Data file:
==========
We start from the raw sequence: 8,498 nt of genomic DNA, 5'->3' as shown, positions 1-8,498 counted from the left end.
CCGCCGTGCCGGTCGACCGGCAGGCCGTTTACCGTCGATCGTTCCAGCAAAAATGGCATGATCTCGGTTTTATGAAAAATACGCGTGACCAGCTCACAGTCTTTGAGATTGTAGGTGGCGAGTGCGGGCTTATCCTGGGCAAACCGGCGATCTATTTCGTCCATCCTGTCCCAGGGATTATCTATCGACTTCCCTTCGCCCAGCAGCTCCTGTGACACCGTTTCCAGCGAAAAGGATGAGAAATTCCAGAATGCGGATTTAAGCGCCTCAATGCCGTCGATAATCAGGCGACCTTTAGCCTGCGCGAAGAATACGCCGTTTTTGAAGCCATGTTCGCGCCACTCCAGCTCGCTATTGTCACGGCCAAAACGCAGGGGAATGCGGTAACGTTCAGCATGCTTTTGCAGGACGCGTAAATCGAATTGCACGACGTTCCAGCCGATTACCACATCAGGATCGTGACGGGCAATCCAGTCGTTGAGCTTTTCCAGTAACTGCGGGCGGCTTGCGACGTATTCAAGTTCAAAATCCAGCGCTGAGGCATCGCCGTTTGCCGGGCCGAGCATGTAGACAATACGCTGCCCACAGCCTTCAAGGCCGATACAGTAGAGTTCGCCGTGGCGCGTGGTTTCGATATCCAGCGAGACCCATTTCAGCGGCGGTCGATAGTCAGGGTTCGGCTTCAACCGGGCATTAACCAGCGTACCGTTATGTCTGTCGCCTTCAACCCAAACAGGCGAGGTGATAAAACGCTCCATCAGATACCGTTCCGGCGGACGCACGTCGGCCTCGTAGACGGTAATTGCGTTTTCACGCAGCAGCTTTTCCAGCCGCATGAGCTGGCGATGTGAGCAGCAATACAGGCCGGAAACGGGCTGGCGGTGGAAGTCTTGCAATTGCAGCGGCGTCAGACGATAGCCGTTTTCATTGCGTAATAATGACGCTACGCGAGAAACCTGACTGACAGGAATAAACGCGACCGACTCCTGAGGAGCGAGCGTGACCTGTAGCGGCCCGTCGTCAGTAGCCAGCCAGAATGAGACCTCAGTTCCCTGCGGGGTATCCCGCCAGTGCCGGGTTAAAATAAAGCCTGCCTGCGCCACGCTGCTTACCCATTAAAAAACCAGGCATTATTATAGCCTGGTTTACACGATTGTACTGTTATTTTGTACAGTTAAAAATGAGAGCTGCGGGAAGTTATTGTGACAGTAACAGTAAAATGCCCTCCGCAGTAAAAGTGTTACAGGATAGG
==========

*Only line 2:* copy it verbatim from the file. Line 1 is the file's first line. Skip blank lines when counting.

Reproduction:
CCGCCGTGCCGGTCGACCGGCAGGCCGTTTACCGTCGATCGTTCCAGCAAAAATGGCATGATCTCGGTTTTATGAAAAATACGCGTGACCAGCTCACAGTCTTTGAGATTGTAGGTGGCGAGTGCGGGCTTATCCTGGGCAAACCGGCGATCTATTTCGTCCATCCTGTCCCAGGGATTATCTATCGACTTCCCTTCGCCCAGCAGCTCCTGTGACACCGTTTCCAGCGAAAAGGATGAGAAATTCCAGAATGCGGATTTAAGCGCCTCAATGCCGTCGATAATCAGGCGACCTTTAGCCTGCGCGAAGAATACGCCGTTTTTGAAGCCATGTTCGCGCCACTCCAGCTCGCTATTGTCACGGCCAAAACGCAGGGGAATGCGGTAACGTTCAGCATGCTTTTGCAGGACGCGTAAATCGAATTGCACGACGTTCCAGCCGATTACCACATCAGGATCGTGACGGGCAATCCAGTCGTTGAGCTTTTCCAGTAACTGCGGGCGGCTTGCGACGTATTCAAGTTCAAAATCCAGCGCTGAGGCATCGCCGTTTGCCGGGCCGAGCATGTAGACAATACGCTGCCCACAGCCTTCAAGGCCGATACAGTAGAGTTCGCCGTGGCGCGTGGTTTCGATATCCAGCGAGACCCATTTCAGCGGCGGTCGATAGTCAGGGTTCGGCTTCAACCGGGCATTAACCAGCGTACCGTTATGTCTGTCGCCTTCAACCCAAACAGGCGAGGTGATAAAACGCTCCATCAGATACCGTTCCGGCGGACGCACGTCGGCCTCGTAGACGGTAATTGCGTTTTCACGCAGCAGCTTTTCCAGCCGCATGAGCTGGCGATGTGAGCAGCAATACAGGCCGGAAACGGGCTGGCGGTGGAAGTCTTGCAATTGCAGCGGCGTCAGACGATAGCCGTTTTCATTGCGTAATAATGACGCTACGCGAGAAACCTGACTGACAGGAATAAACGCGACCGACTCCTGAGGAGCGAGCGTGACCTGTAGCGGCCCGTCGTCAGTAGCCAGCCAGAATGAGACCTCAGTTCCCTGCGGGGTATCCCGCCAGTGCCGGGTTAAAATAAAGCCTGCCTGCGCCACGCTGCTTACCCATTAAAAAACCAGGCATTATTATAGCCTGGTTTACACGATTGTACTGTTATTTTGTACAGTTAAAAATGAGAGCTGCGGGAAGTTATTGTGACAGTAACAGTAAAATGCCCTCCGCAGTAAAAGTGTTACAGGATAGG